We Don’t Believe That

This Sunday, I told my story to a faith community I had never visited before. As I shared about the moment I shared my call to ministry and received in reply, “We don’t believe that,” I saw some of their faces cringe. It’s a story they have heard, and they have experienced personally.

Now, years later, I can understand what that minister was saying to me. He was actually saying that my voicing a call to preach as a woman was not something that fit into the theological take out box that the church wanted its members to carry out into the world. But what it felt like he was saying to me was, “We don’t believe you. We don’t believe you’ve heard a call to ministry because women don’t hear a call to preach if they are following God’s word and God’s will. We don’t believe in you.”

There’s a lot about the current state of our country and our world that I would like to respond to and say, “I don’t believe that.” I don’t want to believe that 46.7 million people in US are living in poverty. I don’t want to believe that my home state has the highest rate of violence against women. I don’t want to wrestle with the the fact that 1 in 5 girls and 1 and 20 boys are sexually abused in the US or deal with the the fact that 1 in 6 women have been the victim of attempted or completed rape, but just because I don’t want to believe these things doesn’t deny their existence.

In our current church context that upholds the mantra that if you trust God, you will be blessed, the number of people living in poverty and who are victims of violence and abuse doesn’t fit in. The church can deny the existence of the reality we are living in and keep preaching a message that disregards these realities, but the church will continue to see church attendance, church membership, and church contributions decline.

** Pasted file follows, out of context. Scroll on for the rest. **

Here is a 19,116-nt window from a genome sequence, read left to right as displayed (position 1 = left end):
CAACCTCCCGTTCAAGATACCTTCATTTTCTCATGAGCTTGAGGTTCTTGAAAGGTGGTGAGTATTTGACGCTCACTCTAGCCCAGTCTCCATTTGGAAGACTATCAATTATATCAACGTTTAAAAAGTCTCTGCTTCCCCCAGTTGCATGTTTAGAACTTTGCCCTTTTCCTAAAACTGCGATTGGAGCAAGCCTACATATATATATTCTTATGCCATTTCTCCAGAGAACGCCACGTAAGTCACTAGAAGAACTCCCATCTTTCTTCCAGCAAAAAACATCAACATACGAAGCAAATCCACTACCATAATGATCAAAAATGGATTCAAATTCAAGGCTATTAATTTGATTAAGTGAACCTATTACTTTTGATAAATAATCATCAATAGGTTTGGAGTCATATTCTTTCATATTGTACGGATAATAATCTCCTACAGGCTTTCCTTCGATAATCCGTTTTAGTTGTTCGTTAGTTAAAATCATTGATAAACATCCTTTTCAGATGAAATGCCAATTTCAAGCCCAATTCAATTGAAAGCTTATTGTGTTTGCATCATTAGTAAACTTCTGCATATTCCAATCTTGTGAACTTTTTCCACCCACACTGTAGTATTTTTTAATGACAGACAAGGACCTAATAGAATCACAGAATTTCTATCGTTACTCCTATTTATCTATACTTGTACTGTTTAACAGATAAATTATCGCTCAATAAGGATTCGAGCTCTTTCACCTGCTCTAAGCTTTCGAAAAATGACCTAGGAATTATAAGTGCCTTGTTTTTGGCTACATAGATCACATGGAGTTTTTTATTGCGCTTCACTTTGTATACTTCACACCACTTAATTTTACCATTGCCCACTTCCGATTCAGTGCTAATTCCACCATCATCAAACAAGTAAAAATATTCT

Churches can continue to say, “We don’t believe in that” to the gay, lesbian, bi-sexual, transgender, and queer community, to women in ministry, and to those who are in grave need of food and for a way out of abusive situations, but we who don’t fit in your box will continue to say, “Here we are. We exist.”

After I heard, “We don’t believe in that,” from my home church, it took me a long time to find my voice. But now that I’ve found it, I can say confidently, “I don’t believe in your oppressive, dogmatic theology. I believe in the transformative power of the Risen Christ who brought the kingdom of God to earth welcoming all people and loving all people.”